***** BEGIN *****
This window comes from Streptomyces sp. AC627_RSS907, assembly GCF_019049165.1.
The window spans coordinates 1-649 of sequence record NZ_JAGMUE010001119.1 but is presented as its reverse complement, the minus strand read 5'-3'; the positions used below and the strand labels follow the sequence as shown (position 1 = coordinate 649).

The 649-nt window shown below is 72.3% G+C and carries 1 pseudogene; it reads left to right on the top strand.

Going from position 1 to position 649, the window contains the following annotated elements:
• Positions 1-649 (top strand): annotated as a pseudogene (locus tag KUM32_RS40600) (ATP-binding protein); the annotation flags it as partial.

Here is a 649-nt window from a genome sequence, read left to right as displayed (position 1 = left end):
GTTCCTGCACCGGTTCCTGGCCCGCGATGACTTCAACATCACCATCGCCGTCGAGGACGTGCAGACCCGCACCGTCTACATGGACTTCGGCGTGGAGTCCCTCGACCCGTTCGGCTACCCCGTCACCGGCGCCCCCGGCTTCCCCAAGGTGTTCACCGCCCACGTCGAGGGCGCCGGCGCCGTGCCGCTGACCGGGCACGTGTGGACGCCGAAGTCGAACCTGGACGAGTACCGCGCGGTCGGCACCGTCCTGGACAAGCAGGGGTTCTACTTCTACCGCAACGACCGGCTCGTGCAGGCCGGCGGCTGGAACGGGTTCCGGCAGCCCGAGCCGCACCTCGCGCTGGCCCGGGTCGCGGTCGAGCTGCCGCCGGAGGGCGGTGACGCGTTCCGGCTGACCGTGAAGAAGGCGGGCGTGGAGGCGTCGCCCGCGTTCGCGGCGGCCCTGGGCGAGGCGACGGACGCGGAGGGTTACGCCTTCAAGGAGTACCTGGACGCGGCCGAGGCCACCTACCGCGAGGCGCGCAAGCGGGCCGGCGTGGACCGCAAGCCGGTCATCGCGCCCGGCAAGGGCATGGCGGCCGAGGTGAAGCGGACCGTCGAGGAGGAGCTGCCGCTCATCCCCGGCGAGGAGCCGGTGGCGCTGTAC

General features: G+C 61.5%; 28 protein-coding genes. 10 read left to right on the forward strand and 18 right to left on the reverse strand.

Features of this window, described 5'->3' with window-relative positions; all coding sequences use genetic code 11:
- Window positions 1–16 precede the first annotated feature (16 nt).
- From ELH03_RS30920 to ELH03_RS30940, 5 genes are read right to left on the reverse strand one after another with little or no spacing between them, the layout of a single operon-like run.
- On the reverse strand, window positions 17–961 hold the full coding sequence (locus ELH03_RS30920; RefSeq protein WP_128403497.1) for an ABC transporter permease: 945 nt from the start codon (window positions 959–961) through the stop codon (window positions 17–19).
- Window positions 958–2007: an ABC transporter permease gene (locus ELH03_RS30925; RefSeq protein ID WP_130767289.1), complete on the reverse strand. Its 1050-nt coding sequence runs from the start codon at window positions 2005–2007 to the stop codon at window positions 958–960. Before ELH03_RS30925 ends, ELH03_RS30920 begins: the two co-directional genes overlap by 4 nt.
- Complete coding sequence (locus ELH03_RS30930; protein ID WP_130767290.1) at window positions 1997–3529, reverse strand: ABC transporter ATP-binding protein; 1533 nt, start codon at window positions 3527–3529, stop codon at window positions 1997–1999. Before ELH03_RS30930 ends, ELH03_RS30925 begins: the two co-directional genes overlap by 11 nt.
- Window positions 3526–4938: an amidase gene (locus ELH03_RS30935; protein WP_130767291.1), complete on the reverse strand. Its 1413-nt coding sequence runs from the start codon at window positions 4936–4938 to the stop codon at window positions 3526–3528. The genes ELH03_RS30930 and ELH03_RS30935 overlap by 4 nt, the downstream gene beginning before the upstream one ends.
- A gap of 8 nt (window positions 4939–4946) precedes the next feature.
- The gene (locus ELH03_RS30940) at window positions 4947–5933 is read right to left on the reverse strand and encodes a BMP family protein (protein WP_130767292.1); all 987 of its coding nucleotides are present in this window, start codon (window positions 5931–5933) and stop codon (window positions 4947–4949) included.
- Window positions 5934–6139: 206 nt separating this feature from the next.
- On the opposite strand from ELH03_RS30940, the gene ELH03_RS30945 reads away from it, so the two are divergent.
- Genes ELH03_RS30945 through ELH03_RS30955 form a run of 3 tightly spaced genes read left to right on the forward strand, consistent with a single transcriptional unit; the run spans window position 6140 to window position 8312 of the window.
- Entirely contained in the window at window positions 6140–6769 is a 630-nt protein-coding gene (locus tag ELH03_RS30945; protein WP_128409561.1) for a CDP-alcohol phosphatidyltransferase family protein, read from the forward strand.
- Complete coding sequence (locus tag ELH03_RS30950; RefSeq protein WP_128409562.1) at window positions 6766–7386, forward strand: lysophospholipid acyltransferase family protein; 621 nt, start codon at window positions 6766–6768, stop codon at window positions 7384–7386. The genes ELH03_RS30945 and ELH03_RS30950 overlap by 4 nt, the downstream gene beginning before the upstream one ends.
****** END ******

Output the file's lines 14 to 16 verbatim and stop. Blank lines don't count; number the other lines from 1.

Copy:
- Complete coding sequence (locus ELH03_RS30930; protein ID WP_130767290.1) at window positions 1997–3529, reverse strand: ABC transporter ATP-binding protein; 1533 nt, start codon at window positions 3527–3529, stop codon at window positions 1997–1999. Before ELH03_RS30930 ends, ELH03_RS30925 begins: the two co-directional genes overlap by 11 nt.
- Window positions 3526–4938: an amidase gene (locus ELH03_RS30935; protein WP_130767291.1), complete on the reverse strand. Its 1413-nt coding sequence runs from the start codon at window positions 4936–4938 to the stop codon at window positions 3526–3528. The genes ELH03_RS30930 and ELH03_RS30935 overlap by 4 nt, the downstream gene beginning before the upstream one ends.
- A gap of 8 nt (window positions 4939–4946) precedes the next feature.